A kid with an autism spectrum disorder might:

  • have trouble learning the meaning of words
  • do the same thing over and over, like saying the same word
  • move his or her arms or body in a certain way
  •  have trouble adjusting to changes (like trying new foods, having a substitute teacher, or having toys moved from their usual places)

Imagine trying to understand what your teacher is saying if you didn’t know what her words really mean. It is even more frustrating if a kid can’t come up with the right words to express his or her own thoughts, or tell a parent what he or she needs or wants. Sometimes this can make a kid very upset and frustrated. You can be a friend to a kid with autism by showing a little kindness and patience. If you have any questions, speak to your parents or your teacher.

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CHOC Using Stem Cells To Study Impact Of Autism

Last year, CHOC Children’s Research Institute received a National Institutes of Health (NIH) Research Grant to generate, investigate, and store neural stem cells derived from skin cells, donated by children with autism. The program is designed to provide an important new tool for studying the impact of autism on the developing brain.

Check out what Philip H. Schwartz, Ph.D., principal investigator on the NIH grant and founding director, National Human Neural Stem Cell Resource at CHOC, has to say about this exciting research:

Q: How unique is this study, and what do we hope to learn from it?
A:  By using easily obtainable skin cells, we can now generate patient-specific brain cells in the laboratory. This allows us to study what is going wrong in the brain of a patient with a genetic disease such as autism without ever having to touch their brain, a huge leap forward if there ever was one!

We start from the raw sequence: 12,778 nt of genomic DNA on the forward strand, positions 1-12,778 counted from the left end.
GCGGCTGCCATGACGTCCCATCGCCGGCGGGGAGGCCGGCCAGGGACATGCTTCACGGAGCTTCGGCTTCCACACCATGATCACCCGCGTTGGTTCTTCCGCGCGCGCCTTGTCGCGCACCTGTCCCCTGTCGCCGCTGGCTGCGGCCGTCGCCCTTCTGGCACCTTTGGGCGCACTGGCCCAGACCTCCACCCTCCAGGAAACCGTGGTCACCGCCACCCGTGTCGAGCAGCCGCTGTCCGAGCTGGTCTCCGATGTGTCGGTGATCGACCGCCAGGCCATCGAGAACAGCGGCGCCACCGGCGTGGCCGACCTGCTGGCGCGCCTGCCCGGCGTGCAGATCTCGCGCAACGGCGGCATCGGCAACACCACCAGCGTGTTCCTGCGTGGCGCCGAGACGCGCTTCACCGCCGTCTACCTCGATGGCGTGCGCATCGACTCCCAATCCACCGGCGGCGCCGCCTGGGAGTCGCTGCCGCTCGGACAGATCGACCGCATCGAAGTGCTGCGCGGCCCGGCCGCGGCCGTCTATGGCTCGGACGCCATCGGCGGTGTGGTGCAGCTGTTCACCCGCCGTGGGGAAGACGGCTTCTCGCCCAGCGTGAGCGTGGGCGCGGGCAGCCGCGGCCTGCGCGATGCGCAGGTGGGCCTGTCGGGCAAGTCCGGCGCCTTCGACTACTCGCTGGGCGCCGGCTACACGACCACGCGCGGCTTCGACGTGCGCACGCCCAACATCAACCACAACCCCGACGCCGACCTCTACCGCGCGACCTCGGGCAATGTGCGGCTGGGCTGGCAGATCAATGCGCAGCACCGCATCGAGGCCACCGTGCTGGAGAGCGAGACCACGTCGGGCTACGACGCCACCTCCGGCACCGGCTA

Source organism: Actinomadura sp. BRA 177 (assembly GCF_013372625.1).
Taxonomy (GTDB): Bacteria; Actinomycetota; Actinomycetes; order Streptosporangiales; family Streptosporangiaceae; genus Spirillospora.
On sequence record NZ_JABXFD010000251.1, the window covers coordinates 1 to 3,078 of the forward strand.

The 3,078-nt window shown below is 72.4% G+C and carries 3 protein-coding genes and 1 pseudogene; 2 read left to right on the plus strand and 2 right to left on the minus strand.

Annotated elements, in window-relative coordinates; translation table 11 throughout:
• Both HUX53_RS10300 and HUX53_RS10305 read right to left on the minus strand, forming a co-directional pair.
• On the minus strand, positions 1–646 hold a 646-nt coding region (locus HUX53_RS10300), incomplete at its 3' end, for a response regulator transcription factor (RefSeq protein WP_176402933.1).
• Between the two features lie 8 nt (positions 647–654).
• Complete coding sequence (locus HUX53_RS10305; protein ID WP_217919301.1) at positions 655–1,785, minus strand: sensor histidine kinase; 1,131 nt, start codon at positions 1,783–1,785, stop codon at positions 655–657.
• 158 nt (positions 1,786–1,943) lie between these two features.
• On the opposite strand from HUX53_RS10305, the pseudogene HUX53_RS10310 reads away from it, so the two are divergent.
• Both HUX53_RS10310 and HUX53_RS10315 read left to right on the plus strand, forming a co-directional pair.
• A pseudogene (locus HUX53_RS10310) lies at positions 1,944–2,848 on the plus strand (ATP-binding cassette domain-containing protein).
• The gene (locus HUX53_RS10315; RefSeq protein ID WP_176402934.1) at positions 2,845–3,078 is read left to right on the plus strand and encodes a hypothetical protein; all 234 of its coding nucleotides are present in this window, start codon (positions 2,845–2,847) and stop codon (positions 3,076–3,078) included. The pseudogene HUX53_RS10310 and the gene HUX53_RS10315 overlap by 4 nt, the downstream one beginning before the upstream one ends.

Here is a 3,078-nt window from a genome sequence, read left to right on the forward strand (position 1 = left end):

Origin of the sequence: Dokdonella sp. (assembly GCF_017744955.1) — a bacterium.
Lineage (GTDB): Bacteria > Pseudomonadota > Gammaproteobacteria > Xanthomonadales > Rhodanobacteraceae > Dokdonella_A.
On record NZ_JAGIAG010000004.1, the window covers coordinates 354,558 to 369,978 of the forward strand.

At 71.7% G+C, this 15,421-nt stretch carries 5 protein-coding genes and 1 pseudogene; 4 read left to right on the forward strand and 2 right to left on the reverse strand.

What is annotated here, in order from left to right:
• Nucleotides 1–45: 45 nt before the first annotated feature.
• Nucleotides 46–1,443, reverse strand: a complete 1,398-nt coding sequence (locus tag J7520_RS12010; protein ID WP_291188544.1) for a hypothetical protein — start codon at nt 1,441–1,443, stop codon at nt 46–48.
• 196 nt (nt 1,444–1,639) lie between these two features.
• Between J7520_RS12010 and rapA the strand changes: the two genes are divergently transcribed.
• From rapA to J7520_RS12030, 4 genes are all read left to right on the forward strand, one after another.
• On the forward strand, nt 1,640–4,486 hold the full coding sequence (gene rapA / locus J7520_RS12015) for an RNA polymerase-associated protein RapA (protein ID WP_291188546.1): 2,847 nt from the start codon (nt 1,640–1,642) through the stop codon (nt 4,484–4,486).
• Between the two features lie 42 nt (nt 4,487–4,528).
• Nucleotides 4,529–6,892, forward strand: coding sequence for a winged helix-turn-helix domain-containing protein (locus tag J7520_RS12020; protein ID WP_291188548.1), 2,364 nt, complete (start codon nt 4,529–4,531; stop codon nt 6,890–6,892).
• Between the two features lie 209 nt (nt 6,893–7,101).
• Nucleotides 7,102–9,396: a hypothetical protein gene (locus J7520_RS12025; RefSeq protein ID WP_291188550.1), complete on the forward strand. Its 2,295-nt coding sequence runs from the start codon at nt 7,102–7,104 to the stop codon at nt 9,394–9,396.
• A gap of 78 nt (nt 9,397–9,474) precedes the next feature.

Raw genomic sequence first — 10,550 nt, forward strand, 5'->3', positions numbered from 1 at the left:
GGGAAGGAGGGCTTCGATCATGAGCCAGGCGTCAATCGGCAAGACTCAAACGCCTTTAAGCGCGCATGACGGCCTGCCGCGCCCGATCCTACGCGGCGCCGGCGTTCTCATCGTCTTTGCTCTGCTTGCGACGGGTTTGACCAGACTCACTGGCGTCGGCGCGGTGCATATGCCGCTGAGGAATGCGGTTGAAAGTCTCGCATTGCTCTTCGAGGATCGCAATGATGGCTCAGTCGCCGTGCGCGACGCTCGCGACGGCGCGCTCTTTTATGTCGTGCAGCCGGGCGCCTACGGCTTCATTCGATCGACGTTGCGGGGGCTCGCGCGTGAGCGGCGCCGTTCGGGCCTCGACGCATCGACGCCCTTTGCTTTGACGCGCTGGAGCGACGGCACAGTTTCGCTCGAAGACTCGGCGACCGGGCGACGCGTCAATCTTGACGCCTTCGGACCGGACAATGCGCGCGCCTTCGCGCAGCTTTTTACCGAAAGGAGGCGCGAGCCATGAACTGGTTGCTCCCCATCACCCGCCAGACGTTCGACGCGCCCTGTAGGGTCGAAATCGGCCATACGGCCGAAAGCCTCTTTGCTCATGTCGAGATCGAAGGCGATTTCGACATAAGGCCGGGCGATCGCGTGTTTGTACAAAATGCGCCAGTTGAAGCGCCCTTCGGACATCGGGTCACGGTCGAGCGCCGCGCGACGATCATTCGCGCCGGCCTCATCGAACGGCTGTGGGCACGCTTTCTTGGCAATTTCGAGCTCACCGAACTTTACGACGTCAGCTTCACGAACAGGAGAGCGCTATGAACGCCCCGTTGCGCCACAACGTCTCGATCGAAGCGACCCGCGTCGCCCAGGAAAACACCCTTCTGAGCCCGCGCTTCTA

Only a very few laboratories are doing this and, in fact, the National Institutes of Health is convening a special meeting of scientists, including me, this October to discuss the best ways to move this new and exciting research forward.

Q: What are neural stem cells and how are they obtained?
A:  Neural stem cells are immature brain cells that can divide many, many times and can mature into all the types of brain cells that make up our brains; all the brain cells that make up our entire brain are derived from neural stem cells. We can obtain these cells from the brain itself during surgery or after death or we can derive these cells, using modern technology, from skin rather than the brain.

Q: How will this study benefit patients and families?
A:  Because we can now make brain cells from skin, we can now study brain cells from many patients simultaneously. This will allow us to directly probe what is wrong with these cells and, as a result, come up with new ways to diagnose and treat these very prevalent brain diseases.

Importantly, autism seems to be a class of diseases rather than a single disease and because we can now make patient-specific brain cells from the patient’s own skin, we may be able to tailor therapy to the patient.